The Dungeness crab, like other crab molt to rid them of their shell and allow them to grow. In their first 2 years they will molt as many as 6 times a year. They have a lifespan of about 8-10 years. At 4 years they will have grown to harvesting size which is about 6-7 inches. Many areas have regulations restricting harvest of anything under 5 3/4 inches across.

Dungeness crab can occasionally be bought live but it is more frequently bought frozen or cooked in the shell. It can also be bought as cooked, picked meat. If you can obtain live ones make sure that they are lively. The shell will turn bright red when cooked. If buying whole cooked crab in the shell the crab should feel fairly heavy for the size, this shows a good quantity of meat. Also make sure the legs are tucked in. This will show that they were cooked live. Stay away from ones with dangling legs. About ¼ of Dungeness crabs weight will be meat which is a pretty high percentage in the crab world.. The larger the crab the better the yield will be. If you are using cooked crab, remember, just reheat it don’t overcook it.                                                                                                                                              For tips on cooking see;   HOW TO COOK DUNGENESS CRAB


Red Rock Crab (Cancer antennarius)

Jonah crab—-Click picture for photo credits

The Jonah can be found from Nova Scotia to Florida on the Atlantic coast. It has a brick red to purplish top shell with a yellow belly and averages 1 pound but can grow to 1 ¾ pounds and over 7 inches wide. It is a deep water crab which was once a throw away for people fishing for lobsters. Today because of its taste and the decreasing population of other crabs, the Jonah is becoming much more popular. Jonahs are a close relative to rock crabs although they are bigger and have larger claws. They are similar in shape to Dungeness, with their oval shell, although they have much larger claws and meat that is denser. They are also known as Atlantic Dungeness .                                          For cooking instructions see, HOW TO COOK JONAH CRAB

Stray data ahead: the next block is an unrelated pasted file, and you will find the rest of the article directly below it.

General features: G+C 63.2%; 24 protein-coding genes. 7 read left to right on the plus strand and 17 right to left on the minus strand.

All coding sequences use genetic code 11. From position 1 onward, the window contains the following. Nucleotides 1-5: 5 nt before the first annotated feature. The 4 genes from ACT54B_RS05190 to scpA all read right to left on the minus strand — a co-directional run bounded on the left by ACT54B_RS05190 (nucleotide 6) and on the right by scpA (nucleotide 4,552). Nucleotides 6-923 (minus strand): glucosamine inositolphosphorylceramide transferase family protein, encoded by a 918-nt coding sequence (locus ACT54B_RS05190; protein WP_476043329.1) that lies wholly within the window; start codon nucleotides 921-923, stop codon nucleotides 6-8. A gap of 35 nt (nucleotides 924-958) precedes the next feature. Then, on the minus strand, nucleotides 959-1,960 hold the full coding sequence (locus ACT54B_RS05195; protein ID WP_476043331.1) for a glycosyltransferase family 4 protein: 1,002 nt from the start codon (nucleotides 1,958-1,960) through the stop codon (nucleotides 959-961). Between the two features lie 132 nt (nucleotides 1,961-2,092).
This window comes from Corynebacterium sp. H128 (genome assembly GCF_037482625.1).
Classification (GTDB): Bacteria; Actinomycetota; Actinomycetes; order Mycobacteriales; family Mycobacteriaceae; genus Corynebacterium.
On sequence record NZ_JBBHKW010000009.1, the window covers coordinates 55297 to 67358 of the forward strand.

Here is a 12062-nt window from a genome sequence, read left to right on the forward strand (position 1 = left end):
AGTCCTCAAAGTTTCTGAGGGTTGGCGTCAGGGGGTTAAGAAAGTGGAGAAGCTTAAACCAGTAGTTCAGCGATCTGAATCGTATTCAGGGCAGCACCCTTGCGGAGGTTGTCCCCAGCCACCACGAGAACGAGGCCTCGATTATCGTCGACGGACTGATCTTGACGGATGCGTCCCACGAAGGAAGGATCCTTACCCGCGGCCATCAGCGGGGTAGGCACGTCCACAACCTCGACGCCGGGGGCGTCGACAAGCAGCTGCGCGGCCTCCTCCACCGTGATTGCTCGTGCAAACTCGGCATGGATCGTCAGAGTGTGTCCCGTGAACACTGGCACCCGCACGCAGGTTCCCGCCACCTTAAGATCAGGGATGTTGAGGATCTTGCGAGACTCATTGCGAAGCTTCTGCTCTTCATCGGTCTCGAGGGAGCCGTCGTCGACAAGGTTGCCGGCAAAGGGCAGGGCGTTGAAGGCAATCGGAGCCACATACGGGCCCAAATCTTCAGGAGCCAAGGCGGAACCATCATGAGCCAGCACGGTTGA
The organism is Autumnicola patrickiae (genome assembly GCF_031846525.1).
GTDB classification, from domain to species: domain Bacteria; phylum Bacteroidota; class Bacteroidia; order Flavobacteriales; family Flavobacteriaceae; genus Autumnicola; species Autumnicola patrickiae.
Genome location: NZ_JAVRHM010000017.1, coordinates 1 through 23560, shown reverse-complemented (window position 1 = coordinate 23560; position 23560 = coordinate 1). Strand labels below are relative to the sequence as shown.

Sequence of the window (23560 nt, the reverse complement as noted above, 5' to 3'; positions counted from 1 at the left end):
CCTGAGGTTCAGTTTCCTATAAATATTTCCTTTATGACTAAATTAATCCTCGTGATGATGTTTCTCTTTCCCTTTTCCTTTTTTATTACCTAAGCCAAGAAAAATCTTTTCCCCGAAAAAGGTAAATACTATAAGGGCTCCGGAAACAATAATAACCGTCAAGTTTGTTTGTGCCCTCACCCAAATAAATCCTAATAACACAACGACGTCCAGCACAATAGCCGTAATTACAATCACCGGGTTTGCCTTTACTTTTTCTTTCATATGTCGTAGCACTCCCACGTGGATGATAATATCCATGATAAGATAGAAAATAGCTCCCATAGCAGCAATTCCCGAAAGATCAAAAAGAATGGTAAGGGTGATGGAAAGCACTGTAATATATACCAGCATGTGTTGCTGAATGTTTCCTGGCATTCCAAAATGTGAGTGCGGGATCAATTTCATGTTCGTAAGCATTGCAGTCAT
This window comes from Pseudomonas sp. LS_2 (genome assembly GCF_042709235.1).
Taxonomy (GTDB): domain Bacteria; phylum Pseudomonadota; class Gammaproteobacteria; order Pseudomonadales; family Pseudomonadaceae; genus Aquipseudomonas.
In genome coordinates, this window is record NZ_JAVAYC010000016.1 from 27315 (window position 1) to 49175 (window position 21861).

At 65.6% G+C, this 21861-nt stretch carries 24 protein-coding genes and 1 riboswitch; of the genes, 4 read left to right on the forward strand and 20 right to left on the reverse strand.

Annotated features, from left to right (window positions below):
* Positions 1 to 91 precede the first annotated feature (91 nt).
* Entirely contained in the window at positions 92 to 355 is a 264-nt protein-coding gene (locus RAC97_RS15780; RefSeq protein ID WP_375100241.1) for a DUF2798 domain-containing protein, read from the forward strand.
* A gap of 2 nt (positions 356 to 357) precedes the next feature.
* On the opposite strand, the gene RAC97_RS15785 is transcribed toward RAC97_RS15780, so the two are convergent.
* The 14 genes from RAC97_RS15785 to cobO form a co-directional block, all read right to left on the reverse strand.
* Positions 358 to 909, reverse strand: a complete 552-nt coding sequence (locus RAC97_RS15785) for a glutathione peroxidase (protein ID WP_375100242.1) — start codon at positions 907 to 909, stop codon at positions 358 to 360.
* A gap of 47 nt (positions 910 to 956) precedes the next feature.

As the name denotes, the king crab is the largest and most prized of the crab family. It averages 4-10 pounds but they have been known to reach 24 pounds and 6 feet from tip to tip. They have a lifespan of about 20 years. The king is found in the cold waters in northern seas, and is also known as red or Alaska king. The Bering Sea of Alaska is the largest harvest area. It has a heavy, spiny shell that turns orange after cooking. The king crab comes in 3 types, blue, red and brown or golden. The Red being the largest and most flavorful, is the most common and most important commercially.

Government regulations put strict harvest seasons on the king crab. The season is usually set up between November and February and can last anywhere from 1 day to about a month depending on the supply.